Many reputable sources account to 1.5 – 1.6 million of Armenian population within Ottoman Empire before WW1. Only the number provided by the Armenian Istanbul Patriarchate in 1912 is way above these general numbers, being around 2 million.
Patriarchate’s 2 million figure highly contradicts with the detailed population numbers provided by British H.F.B Lynch and French Vital Cuinet for the periods ending 19th century and beginning 20th century. When we look at the numbers given by Lynch and Cuinet, it’s easy to see that Patriarchate’s number for before WW1 is nearly 100% higher than the British and French sources for the periods ending 19th century and beginning 20th century which is nearly impossible considering populations cannot rise by that much for over only 15 to 20 years. Also the number provided by Armenian Patriarchate for Muslim population in Ottoman Empire in 1912 is 20-30% lower than the other reputable sources. In addition to sources of Lynch and Cuinet, many other reputable sources show that Armenian population with in Ottoman Empire before WW1 was around 1.3-1.6 million.
Hence in Lozan Peace Conference, 2 million figure introduced by the Armenians had been found quite an exaggeration and 1.6 million figure by David Magie had been taken into account.
Another disinformation Ottoman Empire had been a victim of during WW1 about Ottoman Armenians is the number of Armenians that had been killed in Anatolia. It’s almost like this number had been introduced to an auction in last 100 years. ( Numbers given by the Red Cross is between 600.000 and 800.000, numbers given by Morgenthau is 1 million and today Armenian Diaspora claims the number to be around 1.5 to 2 million. Some historians that support the Armenian Genocide allegations ignore this debate by saying that; ‘Numbers are meaningless, it’s the crime that matters’. There is no legal document that highlights or clarifies how many Armenians had died or had been killed under what conditions during 1915 phenomenon. Today the main allegation is that most Armenians (1.5 million to 2 million) had faced ethnic cleansing in Anatolian camps or North Syrian camps.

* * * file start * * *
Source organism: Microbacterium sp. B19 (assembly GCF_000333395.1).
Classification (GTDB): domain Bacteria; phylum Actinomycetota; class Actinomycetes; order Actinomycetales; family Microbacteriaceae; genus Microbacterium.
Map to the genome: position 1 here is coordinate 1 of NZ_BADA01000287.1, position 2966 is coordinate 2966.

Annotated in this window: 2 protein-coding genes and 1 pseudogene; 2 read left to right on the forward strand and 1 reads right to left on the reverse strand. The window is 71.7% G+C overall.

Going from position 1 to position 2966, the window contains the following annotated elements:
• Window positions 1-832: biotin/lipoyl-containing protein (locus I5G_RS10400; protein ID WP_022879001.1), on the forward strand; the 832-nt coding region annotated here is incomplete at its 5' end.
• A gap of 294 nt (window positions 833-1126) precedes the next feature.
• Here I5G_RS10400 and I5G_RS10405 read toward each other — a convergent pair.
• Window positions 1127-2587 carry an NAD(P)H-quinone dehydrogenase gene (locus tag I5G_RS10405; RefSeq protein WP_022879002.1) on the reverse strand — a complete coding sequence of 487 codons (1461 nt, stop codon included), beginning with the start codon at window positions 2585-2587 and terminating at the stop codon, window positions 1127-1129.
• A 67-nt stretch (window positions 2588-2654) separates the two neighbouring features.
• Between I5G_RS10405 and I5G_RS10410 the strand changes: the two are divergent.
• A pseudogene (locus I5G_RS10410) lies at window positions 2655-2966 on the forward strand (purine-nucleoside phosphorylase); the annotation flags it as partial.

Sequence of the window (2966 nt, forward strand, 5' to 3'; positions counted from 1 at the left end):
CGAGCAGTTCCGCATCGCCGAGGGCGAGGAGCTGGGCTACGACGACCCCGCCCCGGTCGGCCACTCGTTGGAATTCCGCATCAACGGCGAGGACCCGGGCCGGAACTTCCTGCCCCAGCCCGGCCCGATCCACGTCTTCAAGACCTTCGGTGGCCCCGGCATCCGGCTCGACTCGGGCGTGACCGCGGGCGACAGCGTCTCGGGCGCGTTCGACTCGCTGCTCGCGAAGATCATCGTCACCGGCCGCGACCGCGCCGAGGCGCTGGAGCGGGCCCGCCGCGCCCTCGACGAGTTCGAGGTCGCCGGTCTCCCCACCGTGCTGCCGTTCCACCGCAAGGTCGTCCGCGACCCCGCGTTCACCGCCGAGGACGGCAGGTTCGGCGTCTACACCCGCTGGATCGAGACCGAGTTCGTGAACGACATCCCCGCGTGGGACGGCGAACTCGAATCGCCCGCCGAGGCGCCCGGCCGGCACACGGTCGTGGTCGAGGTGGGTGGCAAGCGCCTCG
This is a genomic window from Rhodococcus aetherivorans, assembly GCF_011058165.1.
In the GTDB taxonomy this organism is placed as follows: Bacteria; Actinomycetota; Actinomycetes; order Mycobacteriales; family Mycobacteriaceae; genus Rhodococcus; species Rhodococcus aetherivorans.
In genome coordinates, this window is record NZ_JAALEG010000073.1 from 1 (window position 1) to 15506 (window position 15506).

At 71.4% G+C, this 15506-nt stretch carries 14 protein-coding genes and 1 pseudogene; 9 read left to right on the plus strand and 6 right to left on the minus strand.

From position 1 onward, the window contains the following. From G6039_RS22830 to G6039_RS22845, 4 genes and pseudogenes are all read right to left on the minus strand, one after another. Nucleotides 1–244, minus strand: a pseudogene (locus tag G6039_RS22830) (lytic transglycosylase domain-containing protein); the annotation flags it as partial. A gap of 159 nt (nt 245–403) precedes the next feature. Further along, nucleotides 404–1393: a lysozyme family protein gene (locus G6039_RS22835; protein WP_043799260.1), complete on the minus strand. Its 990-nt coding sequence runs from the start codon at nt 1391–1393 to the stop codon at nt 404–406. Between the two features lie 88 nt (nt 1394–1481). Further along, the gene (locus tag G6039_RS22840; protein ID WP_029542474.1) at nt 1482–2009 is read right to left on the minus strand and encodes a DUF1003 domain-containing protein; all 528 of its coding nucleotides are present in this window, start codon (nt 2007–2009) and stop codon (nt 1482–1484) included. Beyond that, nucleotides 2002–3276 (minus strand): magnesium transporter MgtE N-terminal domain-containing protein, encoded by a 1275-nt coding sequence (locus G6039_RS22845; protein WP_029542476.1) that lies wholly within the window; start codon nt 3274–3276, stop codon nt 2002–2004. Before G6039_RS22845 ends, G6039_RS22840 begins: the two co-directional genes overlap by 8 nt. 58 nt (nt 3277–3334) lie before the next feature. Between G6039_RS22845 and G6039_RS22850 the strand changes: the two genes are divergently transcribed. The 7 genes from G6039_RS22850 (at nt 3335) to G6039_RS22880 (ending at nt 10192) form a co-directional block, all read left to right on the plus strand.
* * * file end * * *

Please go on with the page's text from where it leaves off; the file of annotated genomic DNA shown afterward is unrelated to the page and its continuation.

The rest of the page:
However when we look at legal documents with European or United Nations origins for the period commencing WW1 and ending 1924, we see just the opposite of these allegations. If we take into consideration the documents of Armenian Revolutionary Federation (Dashnaktsutiun) as well as Czardom Russia and Bolshevik Russia documents together with the above mentioned documents, we can see the mobility of Armenians together with how they ended up and their fates.
The most important official document indicating the ‘Armenian Armed Movements’ before WW1 is the 1910 speech given by the Armenian Revolutionary Federation ideologist Mikail Varangian (aka Warangian) in Copenhagen during Second Socialist International.
The report shows that Dashnaktsutiun had organized and formed armed gangs in almost everywhere in Anatolia by adopting a terrorist movement. The report is in Belvedere archives.
Two other sources admitting the ‘Armenian Armed Movements’ that were seen long before WW1 are as follows:
1- Manifesto of First Prime Minister Hovhannes Katzhaznouniof Yerevan Dashnak Goverment published in Bucharest
2- The article of First USA Ambassador of Armenia Garekin Pastırmacıyan called ‘Why Armenian Should Be Free – Boston 1918’
The number of Armenians who had joined in these armed forces were around 200.000 as stated by Armenia Delegation Chairman Avetis Aharonian and World Armenians Delegation Chairman Boghos Nubar in Paris Peace Conference in 1919.
The act of organizing and arming these 200.000 Armenians was naturally not something that Armenians could manage on their own initiatives financially and technically. The Armenian armed gangs were supported directly by Czardom Russia, Britain and France before WW1.
Two years before WW1 on 26th November, 1912, the confidential report sent by Russian Ambassador Zinovyev in İstanbul to Minister of Foreign Affairs of Russia S. D. Sazanov included the following (Russian State Archives, Politics Department, nr 117/293):
The riots of Armenian armed gangs resulted in Russians occupying Van at the beginning of WW1.
Van tradegy was described as follows in the telegraph sent by German Ambassador in İstanbul Hans Von Wangenheim to Ministery of Foreign Affairs of Germany on 10th May, 1915: